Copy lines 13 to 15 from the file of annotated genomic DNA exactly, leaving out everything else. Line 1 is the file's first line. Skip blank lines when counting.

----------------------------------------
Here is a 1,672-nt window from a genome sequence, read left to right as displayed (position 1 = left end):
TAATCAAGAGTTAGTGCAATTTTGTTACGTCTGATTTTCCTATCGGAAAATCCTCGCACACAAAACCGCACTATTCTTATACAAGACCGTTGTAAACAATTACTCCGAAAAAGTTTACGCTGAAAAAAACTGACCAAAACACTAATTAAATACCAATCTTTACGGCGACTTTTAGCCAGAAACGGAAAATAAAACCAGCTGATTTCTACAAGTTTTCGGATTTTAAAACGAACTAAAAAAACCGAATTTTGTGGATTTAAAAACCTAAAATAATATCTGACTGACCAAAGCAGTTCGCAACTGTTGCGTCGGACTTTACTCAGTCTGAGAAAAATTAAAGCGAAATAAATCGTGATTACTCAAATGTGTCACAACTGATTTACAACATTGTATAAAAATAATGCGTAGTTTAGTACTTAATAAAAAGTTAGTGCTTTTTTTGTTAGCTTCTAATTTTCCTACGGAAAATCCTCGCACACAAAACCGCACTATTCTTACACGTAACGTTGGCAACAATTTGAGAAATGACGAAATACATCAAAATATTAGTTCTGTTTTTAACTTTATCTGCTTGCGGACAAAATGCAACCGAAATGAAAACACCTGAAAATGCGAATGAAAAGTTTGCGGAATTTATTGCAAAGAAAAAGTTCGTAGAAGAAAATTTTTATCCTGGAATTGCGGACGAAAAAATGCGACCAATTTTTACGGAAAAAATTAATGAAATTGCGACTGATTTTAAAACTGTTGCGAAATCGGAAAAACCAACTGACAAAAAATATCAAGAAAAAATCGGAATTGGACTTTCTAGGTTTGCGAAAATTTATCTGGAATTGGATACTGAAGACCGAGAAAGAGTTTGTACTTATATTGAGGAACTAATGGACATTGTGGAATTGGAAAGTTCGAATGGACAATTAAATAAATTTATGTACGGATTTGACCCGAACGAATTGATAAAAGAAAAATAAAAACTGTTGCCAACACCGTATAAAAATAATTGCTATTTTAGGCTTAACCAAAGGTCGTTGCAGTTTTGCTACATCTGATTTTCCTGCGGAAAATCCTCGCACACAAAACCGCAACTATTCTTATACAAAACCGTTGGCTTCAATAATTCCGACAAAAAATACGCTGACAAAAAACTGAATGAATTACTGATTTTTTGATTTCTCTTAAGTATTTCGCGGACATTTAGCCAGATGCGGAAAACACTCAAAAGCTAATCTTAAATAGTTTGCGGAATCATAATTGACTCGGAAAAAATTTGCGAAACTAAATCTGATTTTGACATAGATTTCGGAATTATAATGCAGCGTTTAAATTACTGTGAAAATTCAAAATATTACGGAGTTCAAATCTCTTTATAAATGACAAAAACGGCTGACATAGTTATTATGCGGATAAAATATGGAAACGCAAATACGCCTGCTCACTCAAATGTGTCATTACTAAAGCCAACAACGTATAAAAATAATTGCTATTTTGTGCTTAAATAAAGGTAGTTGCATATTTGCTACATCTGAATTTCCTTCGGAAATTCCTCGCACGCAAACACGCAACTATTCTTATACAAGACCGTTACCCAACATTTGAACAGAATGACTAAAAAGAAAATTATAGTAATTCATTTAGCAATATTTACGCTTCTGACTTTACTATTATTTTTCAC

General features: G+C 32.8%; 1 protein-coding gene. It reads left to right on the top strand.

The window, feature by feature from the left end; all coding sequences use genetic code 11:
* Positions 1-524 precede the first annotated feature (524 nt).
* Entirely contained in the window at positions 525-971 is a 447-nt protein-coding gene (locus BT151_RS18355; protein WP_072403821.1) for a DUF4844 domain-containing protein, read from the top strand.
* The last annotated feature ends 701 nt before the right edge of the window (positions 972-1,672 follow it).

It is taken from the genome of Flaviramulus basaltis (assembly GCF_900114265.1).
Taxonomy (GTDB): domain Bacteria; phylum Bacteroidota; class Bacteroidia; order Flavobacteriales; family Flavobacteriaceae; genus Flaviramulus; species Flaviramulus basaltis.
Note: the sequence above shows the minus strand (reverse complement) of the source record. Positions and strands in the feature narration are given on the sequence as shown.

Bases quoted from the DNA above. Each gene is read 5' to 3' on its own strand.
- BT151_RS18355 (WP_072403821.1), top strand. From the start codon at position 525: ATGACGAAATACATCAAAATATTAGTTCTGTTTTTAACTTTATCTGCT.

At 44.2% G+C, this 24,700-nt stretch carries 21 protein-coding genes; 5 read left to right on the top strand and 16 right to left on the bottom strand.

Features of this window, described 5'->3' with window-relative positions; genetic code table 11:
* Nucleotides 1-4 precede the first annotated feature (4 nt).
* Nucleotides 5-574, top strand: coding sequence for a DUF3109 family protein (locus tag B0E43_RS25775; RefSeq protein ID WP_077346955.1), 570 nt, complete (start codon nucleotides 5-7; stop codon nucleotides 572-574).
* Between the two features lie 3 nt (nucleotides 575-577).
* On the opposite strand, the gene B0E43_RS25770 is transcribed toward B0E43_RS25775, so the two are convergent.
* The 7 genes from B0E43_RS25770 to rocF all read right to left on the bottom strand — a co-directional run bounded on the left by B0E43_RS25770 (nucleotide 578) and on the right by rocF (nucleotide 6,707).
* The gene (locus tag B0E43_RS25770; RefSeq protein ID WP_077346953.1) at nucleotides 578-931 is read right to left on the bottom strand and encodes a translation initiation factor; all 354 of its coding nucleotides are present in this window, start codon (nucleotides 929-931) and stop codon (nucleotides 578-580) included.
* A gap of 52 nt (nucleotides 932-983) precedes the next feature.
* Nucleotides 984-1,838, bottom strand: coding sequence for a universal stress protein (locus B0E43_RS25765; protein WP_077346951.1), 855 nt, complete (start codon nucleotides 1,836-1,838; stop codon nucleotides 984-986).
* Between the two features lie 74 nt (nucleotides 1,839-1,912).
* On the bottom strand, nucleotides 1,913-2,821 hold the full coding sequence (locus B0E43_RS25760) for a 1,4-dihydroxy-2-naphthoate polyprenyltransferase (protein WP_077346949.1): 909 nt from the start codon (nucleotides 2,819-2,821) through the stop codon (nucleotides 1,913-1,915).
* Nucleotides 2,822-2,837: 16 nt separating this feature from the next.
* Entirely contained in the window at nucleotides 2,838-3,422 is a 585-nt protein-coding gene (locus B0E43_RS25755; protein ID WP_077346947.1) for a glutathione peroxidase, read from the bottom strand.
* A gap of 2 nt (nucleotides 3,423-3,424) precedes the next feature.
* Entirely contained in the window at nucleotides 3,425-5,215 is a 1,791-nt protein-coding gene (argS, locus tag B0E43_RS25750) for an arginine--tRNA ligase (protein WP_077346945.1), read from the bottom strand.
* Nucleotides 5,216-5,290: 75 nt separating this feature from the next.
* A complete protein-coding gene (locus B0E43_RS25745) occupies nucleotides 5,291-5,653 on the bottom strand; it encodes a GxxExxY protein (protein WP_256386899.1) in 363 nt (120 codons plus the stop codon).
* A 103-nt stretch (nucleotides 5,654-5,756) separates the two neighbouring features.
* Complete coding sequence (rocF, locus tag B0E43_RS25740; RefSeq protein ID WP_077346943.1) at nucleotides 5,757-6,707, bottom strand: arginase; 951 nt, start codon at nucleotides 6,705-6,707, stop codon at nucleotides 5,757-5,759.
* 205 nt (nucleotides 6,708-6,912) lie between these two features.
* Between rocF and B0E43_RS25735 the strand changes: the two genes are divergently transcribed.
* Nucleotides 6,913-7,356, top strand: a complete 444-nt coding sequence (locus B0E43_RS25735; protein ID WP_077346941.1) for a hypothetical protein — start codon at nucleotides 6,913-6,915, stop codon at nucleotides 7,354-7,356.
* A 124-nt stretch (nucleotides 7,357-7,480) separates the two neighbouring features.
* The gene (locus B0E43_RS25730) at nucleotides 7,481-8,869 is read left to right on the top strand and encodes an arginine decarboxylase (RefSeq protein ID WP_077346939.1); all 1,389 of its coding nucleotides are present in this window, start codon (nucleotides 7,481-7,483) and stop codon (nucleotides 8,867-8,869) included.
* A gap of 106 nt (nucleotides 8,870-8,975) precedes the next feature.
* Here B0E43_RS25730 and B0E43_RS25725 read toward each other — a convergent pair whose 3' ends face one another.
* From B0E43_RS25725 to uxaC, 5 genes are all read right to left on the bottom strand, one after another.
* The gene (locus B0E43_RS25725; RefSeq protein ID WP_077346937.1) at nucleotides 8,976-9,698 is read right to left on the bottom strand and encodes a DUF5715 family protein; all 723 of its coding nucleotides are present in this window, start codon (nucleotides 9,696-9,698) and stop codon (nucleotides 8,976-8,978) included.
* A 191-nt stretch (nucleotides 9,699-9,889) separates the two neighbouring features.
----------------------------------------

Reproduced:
At 44.2% G+C, this 24,700-nt stretch carries 21 protein-coding genes; 5 read left to right on the top strand and 16 right to left on the bottom strand.

Features of this window, described 5'->3' with window-relative positions; genetic code table 11:
* Nucleotides 1-4 precede the first annotated feature (4 nt).